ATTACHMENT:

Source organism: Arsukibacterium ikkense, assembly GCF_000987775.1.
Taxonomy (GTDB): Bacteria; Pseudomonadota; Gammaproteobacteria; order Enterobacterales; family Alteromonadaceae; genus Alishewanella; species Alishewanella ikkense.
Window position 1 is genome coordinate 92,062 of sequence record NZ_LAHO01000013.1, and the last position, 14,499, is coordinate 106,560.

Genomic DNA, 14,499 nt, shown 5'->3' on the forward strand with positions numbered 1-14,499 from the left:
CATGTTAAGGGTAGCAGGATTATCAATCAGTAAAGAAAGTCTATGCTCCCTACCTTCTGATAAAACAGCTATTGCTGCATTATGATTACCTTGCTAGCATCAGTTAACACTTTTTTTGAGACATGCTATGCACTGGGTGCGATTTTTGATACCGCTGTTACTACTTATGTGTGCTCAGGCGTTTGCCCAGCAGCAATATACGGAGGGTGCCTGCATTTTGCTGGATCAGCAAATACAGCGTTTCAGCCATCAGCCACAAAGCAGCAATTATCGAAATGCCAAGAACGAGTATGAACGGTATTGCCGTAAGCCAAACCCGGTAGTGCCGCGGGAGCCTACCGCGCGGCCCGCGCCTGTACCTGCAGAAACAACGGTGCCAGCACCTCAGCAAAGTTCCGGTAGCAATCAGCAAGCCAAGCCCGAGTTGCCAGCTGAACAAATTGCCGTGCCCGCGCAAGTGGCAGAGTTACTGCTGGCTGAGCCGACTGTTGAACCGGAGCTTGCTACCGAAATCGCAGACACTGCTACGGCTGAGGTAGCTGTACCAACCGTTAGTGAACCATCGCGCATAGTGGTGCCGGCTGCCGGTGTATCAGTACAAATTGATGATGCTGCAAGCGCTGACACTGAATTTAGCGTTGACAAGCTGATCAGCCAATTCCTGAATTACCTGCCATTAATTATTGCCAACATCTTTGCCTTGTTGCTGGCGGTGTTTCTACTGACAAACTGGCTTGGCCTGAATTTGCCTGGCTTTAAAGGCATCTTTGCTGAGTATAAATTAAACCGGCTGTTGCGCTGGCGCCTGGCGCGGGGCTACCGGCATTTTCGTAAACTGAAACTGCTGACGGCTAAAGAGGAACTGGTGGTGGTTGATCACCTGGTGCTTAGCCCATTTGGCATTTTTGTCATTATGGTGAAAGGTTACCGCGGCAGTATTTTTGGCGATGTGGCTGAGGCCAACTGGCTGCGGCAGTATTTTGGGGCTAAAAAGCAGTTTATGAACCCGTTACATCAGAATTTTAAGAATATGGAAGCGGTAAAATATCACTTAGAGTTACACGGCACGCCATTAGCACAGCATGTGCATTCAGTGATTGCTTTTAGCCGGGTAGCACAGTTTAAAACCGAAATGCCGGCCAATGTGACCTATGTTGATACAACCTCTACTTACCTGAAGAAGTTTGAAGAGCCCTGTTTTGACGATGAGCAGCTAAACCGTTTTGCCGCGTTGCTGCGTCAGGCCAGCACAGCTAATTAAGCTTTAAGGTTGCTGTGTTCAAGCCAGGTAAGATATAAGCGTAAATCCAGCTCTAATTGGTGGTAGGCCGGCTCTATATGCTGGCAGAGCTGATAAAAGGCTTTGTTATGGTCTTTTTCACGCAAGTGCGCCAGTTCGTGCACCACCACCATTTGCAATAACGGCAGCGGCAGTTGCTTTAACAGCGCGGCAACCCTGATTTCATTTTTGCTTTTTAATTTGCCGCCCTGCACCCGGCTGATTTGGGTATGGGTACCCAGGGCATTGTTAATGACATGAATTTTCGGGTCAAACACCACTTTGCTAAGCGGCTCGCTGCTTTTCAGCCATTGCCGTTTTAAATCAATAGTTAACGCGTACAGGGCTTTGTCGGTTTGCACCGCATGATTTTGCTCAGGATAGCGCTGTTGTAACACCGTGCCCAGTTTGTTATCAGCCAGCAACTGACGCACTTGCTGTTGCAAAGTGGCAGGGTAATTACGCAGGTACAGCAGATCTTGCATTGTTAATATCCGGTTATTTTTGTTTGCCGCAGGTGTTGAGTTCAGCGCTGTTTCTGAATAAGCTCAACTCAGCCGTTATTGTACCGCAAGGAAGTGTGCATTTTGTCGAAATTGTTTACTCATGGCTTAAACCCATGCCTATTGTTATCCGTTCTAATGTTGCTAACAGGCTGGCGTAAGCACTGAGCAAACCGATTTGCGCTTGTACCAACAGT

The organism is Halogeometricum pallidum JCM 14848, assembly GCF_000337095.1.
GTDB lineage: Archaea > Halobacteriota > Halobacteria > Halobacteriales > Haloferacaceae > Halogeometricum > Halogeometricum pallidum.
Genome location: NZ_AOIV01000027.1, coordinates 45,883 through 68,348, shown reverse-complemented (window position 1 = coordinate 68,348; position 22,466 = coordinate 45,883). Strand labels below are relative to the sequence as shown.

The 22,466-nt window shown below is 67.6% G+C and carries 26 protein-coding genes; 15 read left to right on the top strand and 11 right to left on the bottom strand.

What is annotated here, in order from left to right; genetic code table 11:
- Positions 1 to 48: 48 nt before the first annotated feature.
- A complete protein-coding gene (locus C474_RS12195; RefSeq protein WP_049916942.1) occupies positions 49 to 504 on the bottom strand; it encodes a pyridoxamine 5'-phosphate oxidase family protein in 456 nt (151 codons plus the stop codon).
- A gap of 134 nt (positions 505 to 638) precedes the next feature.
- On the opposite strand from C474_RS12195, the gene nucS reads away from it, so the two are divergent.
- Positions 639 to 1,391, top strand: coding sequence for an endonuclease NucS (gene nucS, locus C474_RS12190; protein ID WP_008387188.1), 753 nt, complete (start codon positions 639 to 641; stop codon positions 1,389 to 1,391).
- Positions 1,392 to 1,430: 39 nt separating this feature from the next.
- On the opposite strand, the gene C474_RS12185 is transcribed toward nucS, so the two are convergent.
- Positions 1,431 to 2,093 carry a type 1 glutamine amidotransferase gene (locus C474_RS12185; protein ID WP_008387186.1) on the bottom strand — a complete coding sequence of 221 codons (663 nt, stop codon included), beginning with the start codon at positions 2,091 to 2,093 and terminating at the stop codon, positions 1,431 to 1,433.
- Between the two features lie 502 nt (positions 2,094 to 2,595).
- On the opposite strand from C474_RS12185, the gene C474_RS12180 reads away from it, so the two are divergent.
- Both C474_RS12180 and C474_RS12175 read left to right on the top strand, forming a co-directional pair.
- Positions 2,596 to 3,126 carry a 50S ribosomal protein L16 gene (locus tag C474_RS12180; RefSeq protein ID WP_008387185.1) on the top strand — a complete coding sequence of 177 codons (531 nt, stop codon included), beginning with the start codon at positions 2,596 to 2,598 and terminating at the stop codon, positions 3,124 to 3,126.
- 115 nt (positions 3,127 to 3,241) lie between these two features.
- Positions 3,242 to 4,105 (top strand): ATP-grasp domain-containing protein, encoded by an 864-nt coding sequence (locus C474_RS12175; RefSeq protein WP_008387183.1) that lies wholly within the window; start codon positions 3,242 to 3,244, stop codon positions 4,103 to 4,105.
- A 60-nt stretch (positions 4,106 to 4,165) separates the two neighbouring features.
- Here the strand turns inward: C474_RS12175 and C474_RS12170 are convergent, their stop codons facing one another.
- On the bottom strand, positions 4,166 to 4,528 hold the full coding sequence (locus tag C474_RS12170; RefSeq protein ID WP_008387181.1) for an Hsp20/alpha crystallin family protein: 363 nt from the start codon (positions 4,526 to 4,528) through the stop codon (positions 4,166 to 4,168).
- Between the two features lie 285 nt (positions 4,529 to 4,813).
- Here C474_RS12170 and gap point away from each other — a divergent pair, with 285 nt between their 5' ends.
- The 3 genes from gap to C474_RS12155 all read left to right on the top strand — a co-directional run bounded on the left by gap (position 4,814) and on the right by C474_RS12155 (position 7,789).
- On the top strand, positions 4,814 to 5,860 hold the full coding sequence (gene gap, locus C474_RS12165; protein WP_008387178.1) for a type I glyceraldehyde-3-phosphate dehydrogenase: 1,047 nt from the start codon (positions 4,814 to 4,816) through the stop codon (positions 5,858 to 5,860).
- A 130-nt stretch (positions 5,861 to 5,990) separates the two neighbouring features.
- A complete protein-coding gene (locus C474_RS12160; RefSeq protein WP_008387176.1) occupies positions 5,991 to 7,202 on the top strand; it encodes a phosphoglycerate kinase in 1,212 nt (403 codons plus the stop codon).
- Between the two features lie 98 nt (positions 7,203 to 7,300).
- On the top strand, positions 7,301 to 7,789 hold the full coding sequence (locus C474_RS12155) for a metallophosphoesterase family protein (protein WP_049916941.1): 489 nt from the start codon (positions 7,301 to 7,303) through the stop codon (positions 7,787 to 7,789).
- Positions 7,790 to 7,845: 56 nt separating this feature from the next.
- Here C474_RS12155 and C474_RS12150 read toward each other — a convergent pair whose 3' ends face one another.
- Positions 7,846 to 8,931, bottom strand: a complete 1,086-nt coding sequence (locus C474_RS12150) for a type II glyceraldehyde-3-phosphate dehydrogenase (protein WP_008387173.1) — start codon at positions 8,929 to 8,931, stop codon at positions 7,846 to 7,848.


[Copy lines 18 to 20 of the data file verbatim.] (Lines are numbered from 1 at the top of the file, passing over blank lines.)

- Positions 1,431 to 2,093 carry a type 1 glutamine amidotransferase gene (locus C474_RS12185; protein ID WP_008387186.1) on the bottom strand — a complete coding sequence of 221 codons (663 nt, stop codon included), beginning with the start codon at positions 2,091 to 2,093 and terminating at the stop codon, positions 1,431 to 1,433.
- Between the two features lie 502 nt (positions 2,094 to 2,595).
- On the opposite strand from C474_RS12185, the gene C474_RS12180 reads away from it, so the two are divergent.